A 21st Century Exodus: Dina's Journey From Alexandria to Jerusalem
By IDF Blog
Copyright © IDF Spokesperson's Unit
This isn’t Cpl. Dina Ovadia’s first Passover in Israel. Slowly, slowly she seems to be moving away from her Egyptian past and becoming further ingrained in her Israeli present. Instead of thinking about her bittersweet childhood in the Egyptian city of Alexandria, Cpl. Ovadia fills her time with her army service and in preparing her home in Rimonim for the Passover holiday.
Today it is possible to say that she is far more Dina Ovadia than she is Rolin Abdallah – the name her family gave her as a security measure for a Jew living in an Arab country. But Dina herself grew up totally unaware of her Jewish heritage.
Dina’s childhood detachment from her heritage gives unique meaning to every Shabbat candle she lights now, to every Jewish holiday that she did not know. And Cpl. Ovadia’s story is the Passover story, thousands of years old, expressing itself again in the 21st century.
Dina recalls how she tried to find herself among the troubling mix of religions.
“We had a mosque next to the school, and the girls would go there to pray. I told this to my mother, slightly anxiously, and she was very angry. They forbade me from doing it again. I remember that I was hurt, and I started to tell them that because of that they won’t like us, and that I wouldn’t have any friends. It was the anger of a child. During Ramadan I would escape to my friends houses, and I even fasted on one of the days, because I always wanted to belong to something and I didn’t have a clear answer for what I was,” explains Dina.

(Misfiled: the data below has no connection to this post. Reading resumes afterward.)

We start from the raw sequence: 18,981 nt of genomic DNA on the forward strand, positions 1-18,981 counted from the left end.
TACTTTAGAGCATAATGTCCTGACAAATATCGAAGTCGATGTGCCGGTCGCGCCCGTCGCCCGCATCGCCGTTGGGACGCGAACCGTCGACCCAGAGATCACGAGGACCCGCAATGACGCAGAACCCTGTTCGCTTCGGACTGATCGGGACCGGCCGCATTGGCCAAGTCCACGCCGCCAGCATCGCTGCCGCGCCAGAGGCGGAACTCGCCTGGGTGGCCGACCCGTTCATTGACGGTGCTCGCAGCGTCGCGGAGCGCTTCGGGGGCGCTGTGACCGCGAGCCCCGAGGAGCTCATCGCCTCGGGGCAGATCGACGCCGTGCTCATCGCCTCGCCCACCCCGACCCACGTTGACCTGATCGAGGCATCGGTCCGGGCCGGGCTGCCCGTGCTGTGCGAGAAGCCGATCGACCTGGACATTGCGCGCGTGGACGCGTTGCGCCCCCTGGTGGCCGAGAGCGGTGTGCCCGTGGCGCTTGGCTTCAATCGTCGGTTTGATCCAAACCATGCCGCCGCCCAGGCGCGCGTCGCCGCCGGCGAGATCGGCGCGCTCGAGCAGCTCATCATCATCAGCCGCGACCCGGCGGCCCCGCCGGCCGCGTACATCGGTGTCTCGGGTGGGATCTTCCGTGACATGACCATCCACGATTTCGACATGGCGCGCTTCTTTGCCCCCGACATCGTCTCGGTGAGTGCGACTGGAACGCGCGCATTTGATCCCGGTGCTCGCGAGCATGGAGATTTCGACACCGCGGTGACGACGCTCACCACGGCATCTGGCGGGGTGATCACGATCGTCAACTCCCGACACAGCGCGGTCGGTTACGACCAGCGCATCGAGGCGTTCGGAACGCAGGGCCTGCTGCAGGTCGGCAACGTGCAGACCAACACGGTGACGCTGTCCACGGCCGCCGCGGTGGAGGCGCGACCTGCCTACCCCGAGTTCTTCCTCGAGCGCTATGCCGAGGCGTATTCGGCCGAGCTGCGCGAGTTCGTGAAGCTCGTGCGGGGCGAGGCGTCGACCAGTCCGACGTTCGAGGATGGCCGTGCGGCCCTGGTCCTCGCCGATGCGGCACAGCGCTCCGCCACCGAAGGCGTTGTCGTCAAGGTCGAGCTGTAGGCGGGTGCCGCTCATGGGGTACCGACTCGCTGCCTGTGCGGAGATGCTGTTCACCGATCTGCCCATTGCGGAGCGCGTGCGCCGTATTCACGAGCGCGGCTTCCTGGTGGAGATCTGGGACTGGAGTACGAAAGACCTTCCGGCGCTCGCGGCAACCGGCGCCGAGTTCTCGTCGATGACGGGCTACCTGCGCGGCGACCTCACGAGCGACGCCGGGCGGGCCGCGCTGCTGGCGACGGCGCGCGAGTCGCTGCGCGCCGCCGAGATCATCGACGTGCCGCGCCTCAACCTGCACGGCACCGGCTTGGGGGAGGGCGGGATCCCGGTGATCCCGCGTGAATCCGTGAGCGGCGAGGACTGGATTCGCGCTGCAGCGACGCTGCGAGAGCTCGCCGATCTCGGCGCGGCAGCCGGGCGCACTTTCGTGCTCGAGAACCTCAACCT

When she told her parents that she had tried praying in a church, that didn’t make them any happier. They distanced her from every religion, without giving an explanation as to why.
The turning point occurred on a day like any other. Dina was studying for a history test, her brother and cousin were playing on the computer upstairs, and her mother, aunt and sister were also at home. Suddenly the sounds of shouting and shattering glass cut through the calm routine. “I really panicked, and immediately I thought that because we were different they had come to our house. I went outside and saw five masked faces – they were Salafists.” Five bearded men in robes, with clubs in their hands and rifles slung over their shoulders, broke through the electric iron gate at the entrance to the grand family home and demanded to know where the men of the house were. Their explanation was as simple as it was incomprehensible: “A’lit el’Yahud” – a Jewish family.
Her grandfather gathered all of his family together and he revealed the truth. “He explained why he kept us from other religions and told us that we were Jewish, and we that we had little time to leave Egypt. He told us we were going to Israel."
Read the rest of the article on the IDF Blog.